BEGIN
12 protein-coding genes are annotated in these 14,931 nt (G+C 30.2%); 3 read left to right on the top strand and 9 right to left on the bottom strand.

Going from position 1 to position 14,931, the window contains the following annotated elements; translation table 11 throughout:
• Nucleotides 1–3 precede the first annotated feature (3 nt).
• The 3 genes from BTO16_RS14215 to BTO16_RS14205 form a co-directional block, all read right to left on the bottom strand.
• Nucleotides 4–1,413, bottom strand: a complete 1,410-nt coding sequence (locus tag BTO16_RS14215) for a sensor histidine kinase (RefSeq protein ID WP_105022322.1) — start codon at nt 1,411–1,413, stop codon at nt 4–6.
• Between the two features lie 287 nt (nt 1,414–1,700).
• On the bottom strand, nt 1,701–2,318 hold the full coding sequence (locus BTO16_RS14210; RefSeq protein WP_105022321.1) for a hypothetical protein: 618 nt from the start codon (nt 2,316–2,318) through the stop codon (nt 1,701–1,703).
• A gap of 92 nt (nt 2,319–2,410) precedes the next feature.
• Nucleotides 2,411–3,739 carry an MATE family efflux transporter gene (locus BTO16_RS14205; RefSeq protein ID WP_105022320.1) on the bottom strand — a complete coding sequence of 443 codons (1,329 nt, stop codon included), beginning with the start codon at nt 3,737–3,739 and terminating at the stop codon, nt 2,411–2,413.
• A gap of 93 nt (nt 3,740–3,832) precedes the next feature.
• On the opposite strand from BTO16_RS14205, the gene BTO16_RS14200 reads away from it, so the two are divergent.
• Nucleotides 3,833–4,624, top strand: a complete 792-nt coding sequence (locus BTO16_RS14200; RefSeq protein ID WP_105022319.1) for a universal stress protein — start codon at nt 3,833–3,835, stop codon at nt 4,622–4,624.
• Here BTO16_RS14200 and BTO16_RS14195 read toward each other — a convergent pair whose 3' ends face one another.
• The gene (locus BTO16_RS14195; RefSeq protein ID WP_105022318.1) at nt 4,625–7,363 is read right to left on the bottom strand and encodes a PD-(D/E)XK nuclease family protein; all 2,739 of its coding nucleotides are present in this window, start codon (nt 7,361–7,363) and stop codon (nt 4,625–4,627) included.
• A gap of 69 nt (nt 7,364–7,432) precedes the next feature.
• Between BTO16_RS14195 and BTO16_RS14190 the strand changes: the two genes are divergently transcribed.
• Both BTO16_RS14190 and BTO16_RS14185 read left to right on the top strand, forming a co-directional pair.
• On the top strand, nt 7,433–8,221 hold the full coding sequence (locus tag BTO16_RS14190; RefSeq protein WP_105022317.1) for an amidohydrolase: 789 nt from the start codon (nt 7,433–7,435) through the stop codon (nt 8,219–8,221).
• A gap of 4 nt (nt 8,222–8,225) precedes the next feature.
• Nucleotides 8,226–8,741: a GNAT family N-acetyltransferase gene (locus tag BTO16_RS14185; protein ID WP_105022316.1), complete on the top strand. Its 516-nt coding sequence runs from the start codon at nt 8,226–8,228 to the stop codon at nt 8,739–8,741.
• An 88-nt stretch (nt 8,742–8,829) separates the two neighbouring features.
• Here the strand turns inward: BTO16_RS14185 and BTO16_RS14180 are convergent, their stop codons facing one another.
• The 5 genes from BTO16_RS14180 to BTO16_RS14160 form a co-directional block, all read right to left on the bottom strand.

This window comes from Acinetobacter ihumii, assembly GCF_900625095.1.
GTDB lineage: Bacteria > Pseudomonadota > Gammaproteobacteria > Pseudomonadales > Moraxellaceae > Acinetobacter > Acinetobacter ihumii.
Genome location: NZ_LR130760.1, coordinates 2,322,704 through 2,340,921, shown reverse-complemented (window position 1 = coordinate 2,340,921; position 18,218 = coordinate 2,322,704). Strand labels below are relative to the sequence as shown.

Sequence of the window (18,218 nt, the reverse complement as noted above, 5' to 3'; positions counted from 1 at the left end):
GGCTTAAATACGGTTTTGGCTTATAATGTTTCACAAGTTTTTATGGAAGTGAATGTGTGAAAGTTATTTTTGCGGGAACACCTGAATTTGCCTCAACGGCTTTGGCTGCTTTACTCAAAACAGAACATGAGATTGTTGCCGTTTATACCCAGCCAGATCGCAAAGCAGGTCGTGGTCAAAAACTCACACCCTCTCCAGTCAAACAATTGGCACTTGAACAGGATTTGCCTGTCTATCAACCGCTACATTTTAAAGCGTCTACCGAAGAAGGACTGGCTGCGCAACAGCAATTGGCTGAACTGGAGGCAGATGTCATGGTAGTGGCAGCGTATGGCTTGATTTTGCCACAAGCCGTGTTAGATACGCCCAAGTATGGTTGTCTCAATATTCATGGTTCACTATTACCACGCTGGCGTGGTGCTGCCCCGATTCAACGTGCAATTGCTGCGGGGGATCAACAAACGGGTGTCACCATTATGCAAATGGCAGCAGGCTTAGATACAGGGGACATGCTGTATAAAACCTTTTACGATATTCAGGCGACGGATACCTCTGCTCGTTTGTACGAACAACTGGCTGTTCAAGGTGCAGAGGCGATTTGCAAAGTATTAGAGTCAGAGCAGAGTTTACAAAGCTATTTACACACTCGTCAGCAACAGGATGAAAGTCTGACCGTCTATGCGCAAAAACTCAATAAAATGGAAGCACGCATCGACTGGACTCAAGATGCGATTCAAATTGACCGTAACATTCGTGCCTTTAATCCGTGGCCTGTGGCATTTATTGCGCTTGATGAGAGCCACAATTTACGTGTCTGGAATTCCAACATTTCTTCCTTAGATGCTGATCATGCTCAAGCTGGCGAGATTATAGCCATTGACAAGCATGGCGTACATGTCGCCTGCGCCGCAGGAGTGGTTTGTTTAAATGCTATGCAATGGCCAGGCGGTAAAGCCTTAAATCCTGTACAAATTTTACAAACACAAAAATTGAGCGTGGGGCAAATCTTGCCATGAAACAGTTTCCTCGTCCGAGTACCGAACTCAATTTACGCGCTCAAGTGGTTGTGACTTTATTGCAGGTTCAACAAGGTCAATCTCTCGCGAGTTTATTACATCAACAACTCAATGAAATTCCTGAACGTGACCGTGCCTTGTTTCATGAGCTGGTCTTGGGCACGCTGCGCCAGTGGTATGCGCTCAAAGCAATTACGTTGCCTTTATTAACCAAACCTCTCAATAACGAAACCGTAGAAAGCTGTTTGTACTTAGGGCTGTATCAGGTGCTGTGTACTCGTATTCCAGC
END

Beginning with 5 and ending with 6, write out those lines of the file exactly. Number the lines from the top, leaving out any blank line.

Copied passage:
• Nucleotides 4–1,413, bottom strand: a complete 1,410-nt coding sequence (locus tag BTO16_RS14215) for a sensor histidine kinase (RefSeq protein ID WP_105022322.1) — start codon at nt 1,411–1,413, stop codon at nt 4–6.
• Between the two features lie 287 nt (nt 1,414–1,700).